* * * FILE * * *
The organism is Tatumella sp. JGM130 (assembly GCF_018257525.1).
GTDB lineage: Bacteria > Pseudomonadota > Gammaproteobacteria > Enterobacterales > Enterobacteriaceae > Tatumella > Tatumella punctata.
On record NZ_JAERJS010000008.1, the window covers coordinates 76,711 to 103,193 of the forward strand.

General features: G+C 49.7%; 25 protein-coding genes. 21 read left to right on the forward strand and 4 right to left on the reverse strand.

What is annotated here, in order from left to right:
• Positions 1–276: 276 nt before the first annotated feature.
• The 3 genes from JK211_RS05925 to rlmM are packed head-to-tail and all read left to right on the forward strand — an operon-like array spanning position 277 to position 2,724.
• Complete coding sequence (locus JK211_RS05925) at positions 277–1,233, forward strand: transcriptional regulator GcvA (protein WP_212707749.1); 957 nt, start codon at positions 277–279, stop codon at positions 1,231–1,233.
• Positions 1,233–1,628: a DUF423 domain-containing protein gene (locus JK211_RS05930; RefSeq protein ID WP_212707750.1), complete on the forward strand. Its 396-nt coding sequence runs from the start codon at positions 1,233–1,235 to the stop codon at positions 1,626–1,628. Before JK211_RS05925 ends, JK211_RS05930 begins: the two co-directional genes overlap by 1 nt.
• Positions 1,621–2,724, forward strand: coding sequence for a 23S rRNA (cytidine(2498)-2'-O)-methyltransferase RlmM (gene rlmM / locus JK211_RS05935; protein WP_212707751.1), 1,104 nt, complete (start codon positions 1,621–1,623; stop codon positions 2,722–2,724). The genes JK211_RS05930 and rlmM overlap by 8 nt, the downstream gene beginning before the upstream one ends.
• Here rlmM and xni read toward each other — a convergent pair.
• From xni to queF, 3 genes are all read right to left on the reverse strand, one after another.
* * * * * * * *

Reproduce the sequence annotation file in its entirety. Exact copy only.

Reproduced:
The organism is Tatumella sp. JGM130 (assembly GCF_018257525.1).
GTDB lineage: Bacteria > Pseudomonadota > Gammaproteobacteria > Enterobacterales > Enterobacteriaceae > Tatumella > Tatumella punctata.
On record NZ_JAERJS010000008.1, the window covers coordinates 76,711 to 103,193 of the forward strand.

General features: G+C 49.7%; 25 protein-coding genes. 21 read left to right on the forward strand and 4 right to left on the reverse strand.

What is annotated here, in order from left to right:
• Positions 1–276: 276 nt before the first annotated feature.
• The 3 genes from JK211_RS05925 to rlmM are packed head-to-tail and all read left to right on the forward strand — an operon-like array spanning position 277 to position 2,724.
• Complete coding sequence (locus JK211_RS05925) at positions 277–1,233, forward strand: transcriptional regulator GcvA (protein WP_212707749.1); 957 nt, start codon at positions 277–279, stop codon at positions 1,231–1,233.
• Positions 1,233–1,628: a DUF423 domain-containing protein gene (locus JK211_RS05930; RefSeq protein ID WP_212707750.1), complete on the forward strand. Its 396-nt coding sequence runs from the start codon at positions 1,233–1,235 to the stop codon at positions 1,626–1,628. Before JK211_RS05925 ends, JK211_RS05930 begins: the two co-directional genes overlap by 1 nt.
• Positions 1,621–2,724, forward strand: coding sequence for a 23S rRNA (cytidine(2498)-2'-O)-methyltransferase RlmM (gene rlmM / locus JK211_RS05935; protein WP_212707751.1), 1,104 nt, complete (start codon positions 1,621–1,623; stop codon positions 2,722–2,724). The genes JK211_RS05930 and rlmM overlap by 8 nt, the downstream gene beginning before the upstream one ends.
• Here rlmM and xni read toward each other — a convergent pair.
• From xni to queF, 3 genes are all read right to left on the reverse strand, one after another.